Ever since my first year of university, when my lecturers told this story, I have been fascinated by it and couldn’t help but share it with A Younger Theatre readers. Many of you may know this already, but for those who don’t, this is my favourite piece of musical theatre trivia.
There is a vast difference in structure between the front of house of London and New York theatres – here in London we have bars. Many of the New York theatres were built during the USA prohibition era of 1920–1933, and as such did not have bars built into them. Due to this lack of alcohol, the audiences would sneak out during the interval to a nearby speakeasy to get their booze fix before hot-footing it back to the theatre for the second half. Now, I have never been to New York so can’t say if this is true (and nor do I wish to find out, as I love this story), but the tale comes from the writers and theatricals who were not unobservant – they noticed that audiences took a while to get back into their seats after intervals, causing writers to decide to change how they structured a show. They made the opening of Act 2 a big showy chorus number, or at least something that doesn’t advance the plot, so audiences have a chance to get back in their seats before the plot gets going again. The strange thing is that this practice continued even after the end of prohibition, right up to the present day, and it isn’t just an American phenomenon…
The Rodgers and Hammerstein musical Oklahoma! (1943) opens Act 2 with a chorus number ‘The Cowman and The Farmer’, highlighting the antagonism between the cowboys and the farmers, which the audience pretty much already knew from Act 1, as indeed did anyone who studied the American West during GCSE History. Similarly, ‘Masquerade’ opens the second half of Andrew Lloyd Webber’s Phantom of the Opera (1988), a song that comments that everyone wears some kind of mask in a figurative and literal sense, but doesn’t really advance the plot. A more recent example is Wicked (2003), which opens Act 2 with a reprise of how it opened Act 1: ‘No One Mourns The Wicked’. One of my lecturers likened this opening to American TV shows, which catch you up with what you missed in previous episodes (a bit like how Glee episodes start, now I think of it). Some more examples include Sweeney Todd (1979), which returns with customers eating pies made out of humans – whilst this is narrative, it is essentially just re-establishing what the audience already knows about the legend and character of Sweeney. The Lion King (1997) comes back from the interval with the cast singing, in African dress, the song ‘One By One’ – they are not even in their character costumes, let alone advancing the plot. The list goes on: Showboat (1928), Kiss Me Kate (1948), Legally Blonde (2007), Rent (1994) Oliver! (1960)… It is probably easier to find exceptions to the rule than list every show that conforms to this theatrical norm.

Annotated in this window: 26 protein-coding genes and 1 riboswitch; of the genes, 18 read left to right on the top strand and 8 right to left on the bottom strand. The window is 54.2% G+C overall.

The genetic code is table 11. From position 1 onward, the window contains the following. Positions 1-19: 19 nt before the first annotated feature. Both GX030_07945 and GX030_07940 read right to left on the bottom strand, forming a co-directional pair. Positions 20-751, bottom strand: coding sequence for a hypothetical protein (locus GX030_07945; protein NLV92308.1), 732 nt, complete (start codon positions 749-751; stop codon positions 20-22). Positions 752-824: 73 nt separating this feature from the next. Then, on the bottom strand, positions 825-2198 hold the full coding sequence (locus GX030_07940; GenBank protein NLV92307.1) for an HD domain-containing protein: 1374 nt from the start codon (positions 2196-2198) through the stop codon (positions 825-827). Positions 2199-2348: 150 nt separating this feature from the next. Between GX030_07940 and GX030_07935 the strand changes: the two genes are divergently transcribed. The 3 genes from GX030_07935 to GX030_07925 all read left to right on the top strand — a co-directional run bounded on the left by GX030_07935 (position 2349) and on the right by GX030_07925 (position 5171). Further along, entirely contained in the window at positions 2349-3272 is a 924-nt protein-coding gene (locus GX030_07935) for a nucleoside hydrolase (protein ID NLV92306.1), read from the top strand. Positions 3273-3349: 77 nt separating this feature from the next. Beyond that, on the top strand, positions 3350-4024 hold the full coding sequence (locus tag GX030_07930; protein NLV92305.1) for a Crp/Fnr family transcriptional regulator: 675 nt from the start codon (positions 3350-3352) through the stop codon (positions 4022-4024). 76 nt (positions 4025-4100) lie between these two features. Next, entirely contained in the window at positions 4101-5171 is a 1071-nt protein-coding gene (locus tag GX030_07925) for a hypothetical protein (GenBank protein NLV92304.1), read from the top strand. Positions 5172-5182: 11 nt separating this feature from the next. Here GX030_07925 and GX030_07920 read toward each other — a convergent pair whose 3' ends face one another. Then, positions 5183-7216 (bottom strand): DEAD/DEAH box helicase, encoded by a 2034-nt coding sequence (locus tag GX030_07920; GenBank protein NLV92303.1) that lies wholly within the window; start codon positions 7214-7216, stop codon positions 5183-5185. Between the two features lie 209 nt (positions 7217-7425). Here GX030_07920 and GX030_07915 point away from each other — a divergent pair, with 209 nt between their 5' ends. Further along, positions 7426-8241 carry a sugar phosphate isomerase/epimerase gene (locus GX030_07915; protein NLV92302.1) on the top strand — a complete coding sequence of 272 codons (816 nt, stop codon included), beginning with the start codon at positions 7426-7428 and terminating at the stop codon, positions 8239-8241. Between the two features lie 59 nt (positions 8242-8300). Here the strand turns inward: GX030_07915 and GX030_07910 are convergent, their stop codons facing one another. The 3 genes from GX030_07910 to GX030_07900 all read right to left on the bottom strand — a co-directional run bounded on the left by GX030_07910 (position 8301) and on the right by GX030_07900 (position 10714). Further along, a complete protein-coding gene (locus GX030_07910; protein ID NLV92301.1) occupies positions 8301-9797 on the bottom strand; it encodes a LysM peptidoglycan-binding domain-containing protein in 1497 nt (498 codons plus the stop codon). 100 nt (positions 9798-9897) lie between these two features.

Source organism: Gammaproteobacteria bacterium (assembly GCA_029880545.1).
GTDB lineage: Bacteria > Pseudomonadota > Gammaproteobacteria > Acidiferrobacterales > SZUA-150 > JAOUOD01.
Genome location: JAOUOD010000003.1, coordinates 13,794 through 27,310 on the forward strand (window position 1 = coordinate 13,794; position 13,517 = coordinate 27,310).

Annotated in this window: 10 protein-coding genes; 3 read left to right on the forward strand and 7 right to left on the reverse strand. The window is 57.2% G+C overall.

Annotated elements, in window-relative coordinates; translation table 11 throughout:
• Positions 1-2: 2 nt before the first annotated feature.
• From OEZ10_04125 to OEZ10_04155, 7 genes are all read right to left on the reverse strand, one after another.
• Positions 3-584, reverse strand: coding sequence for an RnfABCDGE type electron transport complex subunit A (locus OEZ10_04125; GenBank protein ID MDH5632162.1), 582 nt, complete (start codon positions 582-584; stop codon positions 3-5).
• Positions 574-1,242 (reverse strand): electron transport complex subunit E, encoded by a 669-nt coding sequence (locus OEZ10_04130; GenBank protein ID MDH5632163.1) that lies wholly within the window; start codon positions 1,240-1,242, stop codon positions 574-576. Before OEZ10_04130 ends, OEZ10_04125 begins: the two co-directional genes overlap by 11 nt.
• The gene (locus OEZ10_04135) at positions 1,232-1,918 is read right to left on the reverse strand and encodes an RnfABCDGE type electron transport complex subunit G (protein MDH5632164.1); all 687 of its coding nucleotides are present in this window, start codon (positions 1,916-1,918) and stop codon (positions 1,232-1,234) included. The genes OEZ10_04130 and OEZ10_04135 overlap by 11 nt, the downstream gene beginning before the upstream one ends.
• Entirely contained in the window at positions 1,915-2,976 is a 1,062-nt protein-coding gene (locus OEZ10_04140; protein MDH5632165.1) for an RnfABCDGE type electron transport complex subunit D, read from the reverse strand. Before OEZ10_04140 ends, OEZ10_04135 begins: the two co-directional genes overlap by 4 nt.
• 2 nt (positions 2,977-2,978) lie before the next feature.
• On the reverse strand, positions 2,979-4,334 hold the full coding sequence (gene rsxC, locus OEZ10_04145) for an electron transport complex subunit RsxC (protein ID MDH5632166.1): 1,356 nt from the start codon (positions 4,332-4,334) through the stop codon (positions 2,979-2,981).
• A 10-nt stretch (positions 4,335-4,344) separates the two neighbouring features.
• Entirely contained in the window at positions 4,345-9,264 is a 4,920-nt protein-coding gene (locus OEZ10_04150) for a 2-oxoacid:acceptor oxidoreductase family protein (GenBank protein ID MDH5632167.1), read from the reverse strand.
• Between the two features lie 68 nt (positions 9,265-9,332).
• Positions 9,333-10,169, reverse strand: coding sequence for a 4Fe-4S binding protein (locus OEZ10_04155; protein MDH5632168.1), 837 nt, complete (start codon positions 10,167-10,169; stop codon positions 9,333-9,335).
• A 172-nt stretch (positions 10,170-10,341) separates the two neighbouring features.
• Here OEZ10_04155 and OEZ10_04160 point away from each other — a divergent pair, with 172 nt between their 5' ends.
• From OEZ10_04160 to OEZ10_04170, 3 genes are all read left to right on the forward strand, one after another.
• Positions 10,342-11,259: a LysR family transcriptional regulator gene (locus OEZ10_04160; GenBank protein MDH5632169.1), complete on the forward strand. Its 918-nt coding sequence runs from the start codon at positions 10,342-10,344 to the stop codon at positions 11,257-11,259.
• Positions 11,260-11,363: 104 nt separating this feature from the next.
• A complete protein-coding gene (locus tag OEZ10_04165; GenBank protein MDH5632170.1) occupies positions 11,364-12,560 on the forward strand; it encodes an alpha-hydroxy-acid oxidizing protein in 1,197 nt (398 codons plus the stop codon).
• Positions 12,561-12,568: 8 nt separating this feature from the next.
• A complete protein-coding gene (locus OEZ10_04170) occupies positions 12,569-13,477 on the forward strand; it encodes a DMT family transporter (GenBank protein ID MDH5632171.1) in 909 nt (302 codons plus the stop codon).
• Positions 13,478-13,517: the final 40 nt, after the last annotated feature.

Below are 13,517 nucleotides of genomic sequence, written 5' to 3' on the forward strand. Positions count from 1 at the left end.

Without going through every musical ever written the only one I can think of is Les Miserables (1985), which may be an exception because it is more operatic in its approach and structure, in terms of vocal style and the fact there is no dialogue. ‘At The Barricade’ is the setting up of the iconic barricade, one of the most important theatrical elements of the show, developing [SPOILER ALERT] the plot of Javert being a double agent. The main reason it doesn’t conform to the ‘Act 2 norm’ is because it’s through-sung; whilst most shows tend to be defined by songs being cut up by moments of dialogue (meaning there are clear breaks between musical numbers) with Les Mis you don’t get that clear definition as it’s like one giant three hour song. However, you could argue that because there are some songs which are so well-known, such as ‘I Dreamed A Dream’ and ‘Bring Him Home’, the opening few minutes are basically a set up for Eponine to sing ‘On My Own’, which is one of the songs a well-versed theatregoer may be waiting to hear. So whilst I’m not saying that Les Mis does or doesn’t follow the rule, I think that it falls into a greyer area than most shows.
Theatre is known to be tied closely with social contexts and historical events, but the sometimes-forgotten musicals have their structural traditions too. If anyone knows of any other shows that have plot filled Act 2 openers then do let me know as I would love to find them out – I do love a good exception to the rule.
Image by Jim Nix.